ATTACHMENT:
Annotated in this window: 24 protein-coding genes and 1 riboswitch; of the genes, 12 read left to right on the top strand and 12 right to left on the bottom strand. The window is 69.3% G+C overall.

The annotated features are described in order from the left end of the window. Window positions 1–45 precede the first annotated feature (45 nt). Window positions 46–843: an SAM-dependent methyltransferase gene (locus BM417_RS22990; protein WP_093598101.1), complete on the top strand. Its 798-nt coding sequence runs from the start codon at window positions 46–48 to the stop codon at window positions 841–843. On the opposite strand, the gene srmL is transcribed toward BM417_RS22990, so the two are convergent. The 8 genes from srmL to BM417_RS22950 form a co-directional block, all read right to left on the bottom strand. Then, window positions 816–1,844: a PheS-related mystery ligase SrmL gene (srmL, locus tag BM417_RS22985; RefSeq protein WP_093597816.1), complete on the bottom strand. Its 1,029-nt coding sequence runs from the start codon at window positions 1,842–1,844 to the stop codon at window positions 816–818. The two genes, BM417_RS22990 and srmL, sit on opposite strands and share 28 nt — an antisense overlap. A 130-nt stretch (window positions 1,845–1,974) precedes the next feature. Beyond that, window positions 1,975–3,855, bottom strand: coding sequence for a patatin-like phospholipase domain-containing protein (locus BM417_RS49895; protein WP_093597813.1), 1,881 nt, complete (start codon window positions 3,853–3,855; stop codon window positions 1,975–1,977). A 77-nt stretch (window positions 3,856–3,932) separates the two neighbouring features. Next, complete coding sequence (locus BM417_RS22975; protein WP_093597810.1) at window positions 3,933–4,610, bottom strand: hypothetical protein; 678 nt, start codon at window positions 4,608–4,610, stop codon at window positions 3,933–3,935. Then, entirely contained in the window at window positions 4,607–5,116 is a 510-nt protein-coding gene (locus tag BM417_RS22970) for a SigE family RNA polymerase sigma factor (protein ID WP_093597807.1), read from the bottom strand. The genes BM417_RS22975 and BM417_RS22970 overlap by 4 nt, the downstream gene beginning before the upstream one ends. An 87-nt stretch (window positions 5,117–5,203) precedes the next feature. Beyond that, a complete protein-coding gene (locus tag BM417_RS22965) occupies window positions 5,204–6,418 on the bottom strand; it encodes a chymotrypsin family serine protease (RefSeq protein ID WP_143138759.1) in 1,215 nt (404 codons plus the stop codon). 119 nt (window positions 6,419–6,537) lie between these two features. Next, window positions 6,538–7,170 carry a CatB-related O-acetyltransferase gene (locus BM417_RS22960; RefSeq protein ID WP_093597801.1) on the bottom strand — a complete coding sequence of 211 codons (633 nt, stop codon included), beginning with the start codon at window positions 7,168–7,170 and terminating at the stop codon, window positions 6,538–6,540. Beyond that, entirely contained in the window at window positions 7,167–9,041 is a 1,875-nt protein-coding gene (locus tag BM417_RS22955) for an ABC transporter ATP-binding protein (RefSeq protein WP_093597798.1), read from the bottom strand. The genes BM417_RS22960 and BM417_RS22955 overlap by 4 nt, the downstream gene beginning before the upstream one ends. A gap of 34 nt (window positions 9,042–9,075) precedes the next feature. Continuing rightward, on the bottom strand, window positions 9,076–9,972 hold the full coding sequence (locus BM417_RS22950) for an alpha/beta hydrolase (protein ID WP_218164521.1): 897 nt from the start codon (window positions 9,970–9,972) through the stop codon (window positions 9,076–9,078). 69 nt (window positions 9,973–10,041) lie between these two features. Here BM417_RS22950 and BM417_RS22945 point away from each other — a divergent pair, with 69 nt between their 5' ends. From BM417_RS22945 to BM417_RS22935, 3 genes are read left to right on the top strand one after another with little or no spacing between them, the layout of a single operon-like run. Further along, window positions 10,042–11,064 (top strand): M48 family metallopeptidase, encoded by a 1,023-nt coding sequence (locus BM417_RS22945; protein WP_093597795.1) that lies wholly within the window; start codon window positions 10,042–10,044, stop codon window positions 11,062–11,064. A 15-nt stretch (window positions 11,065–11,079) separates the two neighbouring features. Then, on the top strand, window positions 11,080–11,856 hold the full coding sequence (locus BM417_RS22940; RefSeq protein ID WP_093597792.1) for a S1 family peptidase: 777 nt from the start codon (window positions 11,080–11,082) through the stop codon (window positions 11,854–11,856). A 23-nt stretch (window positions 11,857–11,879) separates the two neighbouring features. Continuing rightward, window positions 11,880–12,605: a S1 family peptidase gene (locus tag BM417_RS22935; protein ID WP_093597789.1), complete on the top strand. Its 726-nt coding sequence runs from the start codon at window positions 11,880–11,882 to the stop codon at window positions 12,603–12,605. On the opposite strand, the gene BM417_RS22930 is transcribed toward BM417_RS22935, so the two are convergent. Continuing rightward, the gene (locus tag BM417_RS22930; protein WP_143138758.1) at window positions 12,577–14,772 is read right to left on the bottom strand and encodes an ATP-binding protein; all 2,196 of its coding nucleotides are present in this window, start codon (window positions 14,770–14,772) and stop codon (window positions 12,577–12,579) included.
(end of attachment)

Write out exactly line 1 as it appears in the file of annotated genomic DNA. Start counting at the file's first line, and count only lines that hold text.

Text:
Annotated in this window: 24 protein-coding genes and 1 riboswitch; of the genes, 12 read left to right on the top strand and 12 right to left on the bottom strand. The window is 69.3% G+C overall.